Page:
A snowbound train should be a safe, if slightly inconvenient, place to spend Christmas, no? Not in Mystery in White: Death, it turns out, is a passenger on this run, and as passengers begin to fear, and some make a bid for escape, J. Jefferson Farjeon keeps ratcheting up the tension, holding readers in his grip until the surprising conclusion…
I came across this little holiday nugget in an older article in The Independent. The cover painting of a coal train stranded in deep snow sold me right away. I’m a sucker for well-written nostalgia. And I adore vintage crime. As you’ll see in the brief article that follows, so, apparently, do a great many other crime and mystery readers. (I’m pleased to know I have a tribe.)
A Christmas detective tale not seen in shops for more than 70 years has become a festive sleeper hit and resurrected interest in a long-forgotten crime writer.
Mystery in White: A Christmas Crime Story by J. Jefferson Farjeon (1937) is selling in astonishing numbers, according to the Waterstones book chain. In fact, it has outsold its modern rival paperbacks: Gone Girl by Gillian Flynn, and The Goldfinch by Donna Tartt.
Amazon reported they temporarily ran out of stock last week due to a surging demand for the vintage story.
Very cheerful. Warms the heart the way we humans love a good killing during the season of twinkling lights, figgy pudding, and goodwill toward men. (No, really, though. What’s this obsession we have with spilled blood at Christmas? I think that’s another blogpost. Check back with The Sanguine Woods in December…)
Mystery in White tells the story of an eclectic group of six people stuck on a train stranded in heavy snow on Christmas Eve. Fearing they may find themselves marooned all night, the group decides to foot it all the way to the next station. On the way, they come across an unlocked house with dinner laid out, a kettle on the boil, and a fire roaring; but no one seemes to be at home.
Trapped together for Christmas, the passengers are seeking to unravel the secrets of the empty house, when a murderer strikes right in their midst.
Above: the original dust jacket from the 1937 edition, and a well read or “lovingly used” jacket from another edition (date unknown). (Google Books)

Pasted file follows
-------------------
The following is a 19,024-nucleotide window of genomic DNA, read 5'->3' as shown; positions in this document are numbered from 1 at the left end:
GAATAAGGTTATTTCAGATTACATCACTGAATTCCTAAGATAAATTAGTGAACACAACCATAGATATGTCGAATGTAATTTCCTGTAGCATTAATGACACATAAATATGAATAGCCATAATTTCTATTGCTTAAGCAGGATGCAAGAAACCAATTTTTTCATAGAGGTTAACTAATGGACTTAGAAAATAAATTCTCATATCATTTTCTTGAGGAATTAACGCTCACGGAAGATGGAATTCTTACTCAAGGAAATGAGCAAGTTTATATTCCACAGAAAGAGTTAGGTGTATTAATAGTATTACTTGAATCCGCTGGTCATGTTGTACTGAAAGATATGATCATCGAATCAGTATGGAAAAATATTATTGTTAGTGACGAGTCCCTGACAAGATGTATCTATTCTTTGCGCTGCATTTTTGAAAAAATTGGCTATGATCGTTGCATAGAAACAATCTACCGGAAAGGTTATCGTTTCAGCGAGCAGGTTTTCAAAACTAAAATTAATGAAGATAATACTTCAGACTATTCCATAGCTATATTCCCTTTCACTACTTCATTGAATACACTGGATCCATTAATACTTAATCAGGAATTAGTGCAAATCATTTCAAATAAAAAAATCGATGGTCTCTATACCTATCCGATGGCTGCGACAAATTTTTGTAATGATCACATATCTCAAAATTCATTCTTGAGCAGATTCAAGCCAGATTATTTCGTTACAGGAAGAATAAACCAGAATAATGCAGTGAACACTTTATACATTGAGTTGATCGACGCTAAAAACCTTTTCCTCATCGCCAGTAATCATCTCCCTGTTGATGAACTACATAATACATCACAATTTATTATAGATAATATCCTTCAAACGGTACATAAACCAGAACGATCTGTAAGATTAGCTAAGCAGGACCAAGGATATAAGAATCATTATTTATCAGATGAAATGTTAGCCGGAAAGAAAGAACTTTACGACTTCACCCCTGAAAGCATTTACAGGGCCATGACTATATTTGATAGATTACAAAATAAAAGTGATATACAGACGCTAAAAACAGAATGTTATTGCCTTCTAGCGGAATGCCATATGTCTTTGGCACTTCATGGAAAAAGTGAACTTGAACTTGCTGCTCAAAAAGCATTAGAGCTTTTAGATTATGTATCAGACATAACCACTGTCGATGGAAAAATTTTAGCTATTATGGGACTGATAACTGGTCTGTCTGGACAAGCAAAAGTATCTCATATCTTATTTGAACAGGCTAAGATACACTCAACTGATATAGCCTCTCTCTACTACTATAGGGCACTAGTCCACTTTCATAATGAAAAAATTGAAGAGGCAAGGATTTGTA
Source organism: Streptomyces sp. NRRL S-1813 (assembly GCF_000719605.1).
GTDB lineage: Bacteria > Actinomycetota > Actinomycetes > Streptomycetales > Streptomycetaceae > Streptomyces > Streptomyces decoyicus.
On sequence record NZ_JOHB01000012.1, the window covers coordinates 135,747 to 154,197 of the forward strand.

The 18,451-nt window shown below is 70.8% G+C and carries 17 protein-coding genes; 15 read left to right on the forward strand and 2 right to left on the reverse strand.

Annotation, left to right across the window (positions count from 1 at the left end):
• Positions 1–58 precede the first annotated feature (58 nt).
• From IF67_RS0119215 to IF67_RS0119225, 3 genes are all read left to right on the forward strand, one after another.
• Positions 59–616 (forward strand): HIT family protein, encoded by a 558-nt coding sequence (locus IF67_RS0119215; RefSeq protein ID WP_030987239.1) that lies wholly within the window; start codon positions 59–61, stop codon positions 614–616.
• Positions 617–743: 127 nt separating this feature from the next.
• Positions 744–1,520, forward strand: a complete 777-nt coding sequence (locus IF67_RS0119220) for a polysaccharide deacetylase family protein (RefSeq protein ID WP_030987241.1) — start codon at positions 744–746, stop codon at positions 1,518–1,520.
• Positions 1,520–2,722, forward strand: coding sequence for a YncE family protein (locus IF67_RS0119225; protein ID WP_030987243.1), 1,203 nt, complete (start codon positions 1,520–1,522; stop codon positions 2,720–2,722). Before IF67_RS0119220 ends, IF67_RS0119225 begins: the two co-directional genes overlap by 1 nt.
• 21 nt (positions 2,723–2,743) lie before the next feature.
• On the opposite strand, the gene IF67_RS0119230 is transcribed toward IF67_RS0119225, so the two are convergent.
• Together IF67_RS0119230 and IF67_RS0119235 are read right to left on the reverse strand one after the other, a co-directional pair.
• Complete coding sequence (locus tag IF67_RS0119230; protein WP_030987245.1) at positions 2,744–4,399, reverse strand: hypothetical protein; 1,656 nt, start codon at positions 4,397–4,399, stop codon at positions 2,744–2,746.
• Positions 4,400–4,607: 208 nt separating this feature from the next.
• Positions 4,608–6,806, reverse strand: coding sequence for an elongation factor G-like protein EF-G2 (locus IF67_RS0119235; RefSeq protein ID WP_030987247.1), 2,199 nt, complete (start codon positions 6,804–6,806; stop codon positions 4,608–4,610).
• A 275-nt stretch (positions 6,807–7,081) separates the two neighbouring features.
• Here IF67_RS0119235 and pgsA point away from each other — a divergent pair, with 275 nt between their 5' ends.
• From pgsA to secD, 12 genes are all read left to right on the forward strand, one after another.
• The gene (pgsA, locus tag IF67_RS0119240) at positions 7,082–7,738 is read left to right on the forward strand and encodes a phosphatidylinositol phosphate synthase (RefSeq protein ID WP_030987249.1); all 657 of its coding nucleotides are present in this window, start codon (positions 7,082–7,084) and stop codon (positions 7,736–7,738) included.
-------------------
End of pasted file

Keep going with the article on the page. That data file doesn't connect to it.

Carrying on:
First published in 1937, Mystery in White has been republished as part of the British Library Crime Classics series that is rekindling interest in authors from the pre-Second World War “golden age” of crime writing. People are buying vintage crime fiction from the “golden era” instead of modern crime thrillers of today. More than 155,000 copies in the series have been sold this year, but with Mystery in White accounting for 60,000 of those sales.
Joseph Knobbs, Waterstones’ crime fiction buyer, said he thought the sales could reflect readers yearning for genuine mysteries rather than darker, modern thrillers: “Mystery in White has been our bestselling paperback this Christmas and one of the most pleasant surprises of the year,” Knobbs said.
“The Crime Classics stand out against the darker crop of contemporary crime fiction and offer something a bit different. A lot of modern stuff skews closer to thriller than mystery. It has been a treat to see mystery writers such as John Bude, Mavis Doriel Hay and J. Jefferson Farjeon get their due. I think that’s a credit to the British Library, which has not only done the important work of archiving this material, but now brought it to a wider audience,” he said.
(In this blogger’s humble opinion, the switch to the golden era titles has more to do with the quality (or the lack thereof). There are still a crop of disverning readers out there in book land; and it doesn’t take a Sherlock to deduce that vintage crime and mystery fiction is just better written than much of the assembly-line modern crime, mystery, and thriller doorstops with which we are inundated today.)
Apparently, Mr. Farjeon isn’t into the art of crafting foorstops. And I’m glad for that.
Born in London in 1885 to a family of actors and writers, J. Jefferson Farjeon was intelligent, a man of good humor, and quite the prolific author. Over h9s lifetime, he penned 80-some-odd novels and plays.
He died in Hove, aged 72, in 1955.
The crime writer Dorothy L. Sayers has said 9f him: He was “unsurpassed for creepy skill in mysterious adventures”.
Farjeon was not the only writer in his family, either. Hos sister, Eleanor, was a renowned children’s author.
The British Library Crime Classics
The Notting Hill Mystery, originally published in the 1860s, was the first in the British Library series to come out in 2012, but sales have taken off this year when authors from the 1930s and 1940s were republished.
Robert Davies, from British Library Publishing, said: “For years, publishers have been concentrating on dark, violent, psychological crime novels, but we spotted a gap in the market for readers seeking escapist detective fiction with superb plots and period atmosphere.”
He added: “We’re a very small team operating in an environment that is quite tough on independent publishers, so we’re extremely proud of our sales figures: up 400% in November on the previous year. Independent and international bookshops have all got behind us, but we’ve especially benefited from support from Waterstones.”‘
The Z Murders (below) is another novel by J. Jefferson Farjeon recently published by the British crime classics library.
Additional titles from a variety of vintage crime writers are planned for publication.🔫